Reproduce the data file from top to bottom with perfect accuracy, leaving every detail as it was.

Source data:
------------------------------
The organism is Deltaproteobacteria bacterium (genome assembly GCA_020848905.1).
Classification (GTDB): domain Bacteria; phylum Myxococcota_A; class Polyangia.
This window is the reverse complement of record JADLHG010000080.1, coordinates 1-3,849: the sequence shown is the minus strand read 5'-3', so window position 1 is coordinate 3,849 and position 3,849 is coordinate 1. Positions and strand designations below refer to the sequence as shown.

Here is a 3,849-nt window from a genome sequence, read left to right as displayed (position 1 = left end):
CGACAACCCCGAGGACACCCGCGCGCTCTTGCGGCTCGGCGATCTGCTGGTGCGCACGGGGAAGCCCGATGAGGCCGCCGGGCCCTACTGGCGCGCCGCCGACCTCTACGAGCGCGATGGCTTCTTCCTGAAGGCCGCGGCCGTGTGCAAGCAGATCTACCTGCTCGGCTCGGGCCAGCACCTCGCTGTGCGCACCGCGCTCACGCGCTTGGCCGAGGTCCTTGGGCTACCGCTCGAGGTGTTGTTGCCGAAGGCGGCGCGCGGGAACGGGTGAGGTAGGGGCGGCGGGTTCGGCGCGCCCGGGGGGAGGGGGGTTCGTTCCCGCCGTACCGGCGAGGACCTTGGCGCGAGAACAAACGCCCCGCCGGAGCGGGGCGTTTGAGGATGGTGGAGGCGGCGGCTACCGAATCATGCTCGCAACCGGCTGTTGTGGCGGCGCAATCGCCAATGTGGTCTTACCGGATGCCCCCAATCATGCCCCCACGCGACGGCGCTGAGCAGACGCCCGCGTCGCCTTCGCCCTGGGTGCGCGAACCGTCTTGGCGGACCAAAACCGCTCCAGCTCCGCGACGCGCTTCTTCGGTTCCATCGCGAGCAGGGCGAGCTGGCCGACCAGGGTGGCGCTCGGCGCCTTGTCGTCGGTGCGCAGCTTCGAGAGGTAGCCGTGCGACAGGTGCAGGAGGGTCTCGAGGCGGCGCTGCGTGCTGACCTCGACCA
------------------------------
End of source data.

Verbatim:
The organism is Deltaproteobacteria bacterium (genome assembly GCA_020848905.1).
Classification (GTDB): domain Bacteria; phylum Myxococcota_A; class Polyangia.
This window is the reverse complement of record JADLHG010000080.1, coordinates 1-3,849: the sequence shown is the minus strand read 5'-3', so window position 1 is coordinate 3,849 and position 3,849 is coordinate 1. Positions and strand designations below refer to the sequence as shown.

Here is a 3,849-nt window from a genome sequence, read left to right as displayed (position 1 = left end):
CGACAACCCCGAGGACACCCGCGCGCTCTTGCGGCTCGGCGATCTGCTGGTGCGCACGGGGAAGCCCGATGAGGCCGCCGGGCCCTACTGGCGCGCCGCCGACCTCTACGAGCGCGATGGCTTCTTCCTGAAGGCCGCGGCCGTGTGCAAGCAGATCTACCTGCTCGGCTCGGGCCAGCACCTCGCTGTGCGCACCGCGCTCACGCGCTTGGCCGAGGTCCTTGGGCTACCGCTCGAGGTGTTGTTGCCGAAGGCGGCGCGCGGGAACGGGTGAGGTAGGGGCGGCGGGTTCGGCGCGCCCGGGGGGAGGGGGGTTCGTTCCCGCCGTACCGGCGAGGACCTTGGCGCGAGAACAAACGCCCCGCCGGAGCGGGGCGTTTGAGGATGGTGGAGGCGGCGGCTACCGAATCATGCTCGCAACCGGCTGTTGTGGCGGCGCAATCGCCAATGTGGTCTTACCGGATGCCCCCAATCATGCCCCCACGCGACGGCGCTGAGCAGACGCCCGCGTCGCCTTCGCCCTGGGTGCGCGAACCGTCTTGGCGGACCAAAACCGCTCCAGCTCCGCGACGCGCTTCTTCGGTTCCATCGCGAGCAGGGCGAGCTGGCCGACCAGGGTGGCGCTCGGCGCCTTGTCGTCGGTGCGCAGCTTCGAGAGGTAGCCGTGCGACAGGTGCAGGAGGGTCTCGAGGCGGCGCTGCGTGCTGACCTCGACCA